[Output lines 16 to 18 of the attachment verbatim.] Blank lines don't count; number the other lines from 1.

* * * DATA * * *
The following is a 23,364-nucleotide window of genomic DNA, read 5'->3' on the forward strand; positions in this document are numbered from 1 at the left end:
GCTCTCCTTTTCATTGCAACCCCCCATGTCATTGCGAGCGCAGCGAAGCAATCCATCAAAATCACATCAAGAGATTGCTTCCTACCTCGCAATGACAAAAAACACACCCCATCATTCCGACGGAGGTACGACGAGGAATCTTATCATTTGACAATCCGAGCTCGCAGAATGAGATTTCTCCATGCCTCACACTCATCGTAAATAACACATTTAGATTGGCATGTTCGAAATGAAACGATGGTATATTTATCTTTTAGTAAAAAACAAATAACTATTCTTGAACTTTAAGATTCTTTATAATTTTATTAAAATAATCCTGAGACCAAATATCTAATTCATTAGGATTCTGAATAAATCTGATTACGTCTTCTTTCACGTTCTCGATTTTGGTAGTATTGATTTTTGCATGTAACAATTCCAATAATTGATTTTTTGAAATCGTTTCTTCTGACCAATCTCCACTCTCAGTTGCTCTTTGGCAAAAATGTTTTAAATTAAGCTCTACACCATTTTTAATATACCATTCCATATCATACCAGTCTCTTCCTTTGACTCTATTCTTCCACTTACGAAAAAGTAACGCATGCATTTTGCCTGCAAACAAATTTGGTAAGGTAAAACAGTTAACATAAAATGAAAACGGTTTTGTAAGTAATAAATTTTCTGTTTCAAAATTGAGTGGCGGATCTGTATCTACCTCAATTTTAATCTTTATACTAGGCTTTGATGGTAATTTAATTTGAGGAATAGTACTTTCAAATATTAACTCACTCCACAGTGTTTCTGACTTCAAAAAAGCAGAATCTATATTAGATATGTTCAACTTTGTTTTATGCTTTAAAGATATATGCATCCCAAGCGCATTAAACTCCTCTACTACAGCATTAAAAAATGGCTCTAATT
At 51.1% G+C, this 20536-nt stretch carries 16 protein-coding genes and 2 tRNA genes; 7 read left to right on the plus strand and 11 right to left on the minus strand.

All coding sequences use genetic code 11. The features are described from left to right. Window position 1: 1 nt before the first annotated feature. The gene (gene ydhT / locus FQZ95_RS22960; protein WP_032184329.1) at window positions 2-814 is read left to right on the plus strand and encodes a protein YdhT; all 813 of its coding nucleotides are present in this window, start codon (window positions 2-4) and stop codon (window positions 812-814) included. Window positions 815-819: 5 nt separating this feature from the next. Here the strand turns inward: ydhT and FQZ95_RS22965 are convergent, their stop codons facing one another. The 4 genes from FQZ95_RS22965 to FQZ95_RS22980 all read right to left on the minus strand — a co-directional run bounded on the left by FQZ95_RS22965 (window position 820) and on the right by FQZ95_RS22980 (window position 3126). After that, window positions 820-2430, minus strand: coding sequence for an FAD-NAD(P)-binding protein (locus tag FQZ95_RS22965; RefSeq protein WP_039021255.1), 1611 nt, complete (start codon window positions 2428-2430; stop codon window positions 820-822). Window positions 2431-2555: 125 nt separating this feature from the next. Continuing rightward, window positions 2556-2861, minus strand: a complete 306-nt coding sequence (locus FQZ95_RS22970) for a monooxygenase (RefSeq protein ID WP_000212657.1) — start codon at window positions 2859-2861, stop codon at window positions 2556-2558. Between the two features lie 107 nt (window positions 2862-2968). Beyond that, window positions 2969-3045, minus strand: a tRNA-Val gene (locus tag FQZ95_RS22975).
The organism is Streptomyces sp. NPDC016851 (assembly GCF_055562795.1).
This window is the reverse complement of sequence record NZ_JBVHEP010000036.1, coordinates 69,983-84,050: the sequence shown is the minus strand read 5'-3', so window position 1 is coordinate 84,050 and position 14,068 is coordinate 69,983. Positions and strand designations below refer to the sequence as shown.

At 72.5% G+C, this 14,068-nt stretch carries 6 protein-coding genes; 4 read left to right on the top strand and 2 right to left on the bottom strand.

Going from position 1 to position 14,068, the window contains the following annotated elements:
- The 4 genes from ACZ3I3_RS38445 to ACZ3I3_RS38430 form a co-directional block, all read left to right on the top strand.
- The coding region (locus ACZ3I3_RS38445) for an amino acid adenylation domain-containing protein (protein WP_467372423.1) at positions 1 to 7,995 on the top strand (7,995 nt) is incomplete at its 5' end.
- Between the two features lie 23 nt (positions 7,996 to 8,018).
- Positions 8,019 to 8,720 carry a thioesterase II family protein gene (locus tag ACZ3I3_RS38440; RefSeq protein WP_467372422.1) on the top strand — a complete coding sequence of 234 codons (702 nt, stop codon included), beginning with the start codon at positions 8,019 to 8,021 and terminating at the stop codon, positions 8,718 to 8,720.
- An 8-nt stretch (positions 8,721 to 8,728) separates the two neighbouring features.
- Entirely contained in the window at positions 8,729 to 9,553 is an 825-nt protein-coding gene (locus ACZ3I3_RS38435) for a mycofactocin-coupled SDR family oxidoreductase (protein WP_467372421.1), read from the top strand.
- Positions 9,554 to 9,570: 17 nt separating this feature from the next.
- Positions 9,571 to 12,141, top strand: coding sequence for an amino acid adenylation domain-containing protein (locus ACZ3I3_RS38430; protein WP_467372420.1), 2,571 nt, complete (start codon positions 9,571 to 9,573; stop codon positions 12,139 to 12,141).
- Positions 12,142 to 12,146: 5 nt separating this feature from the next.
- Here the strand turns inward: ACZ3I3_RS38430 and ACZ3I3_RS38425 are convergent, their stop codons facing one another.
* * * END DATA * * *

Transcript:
- Positions 9,571 to 12,141, top strand: coding sequence for an amino acid adenylation domain-containing protein (locus ACZ3I3_RS38430; protein WP_467372420.1), 2,571 nt, complete (start codon positions 9,571 to 9,573; stop codon positions 12,139 to 12,141).
- Positions 12,142 to 12,146: 5 nt separating this feature from the next.
- Here the strand turns inward: ACZ3I3_RS38430 and ACZ3I3_RS38425 are convergent, their stop codons facing one another.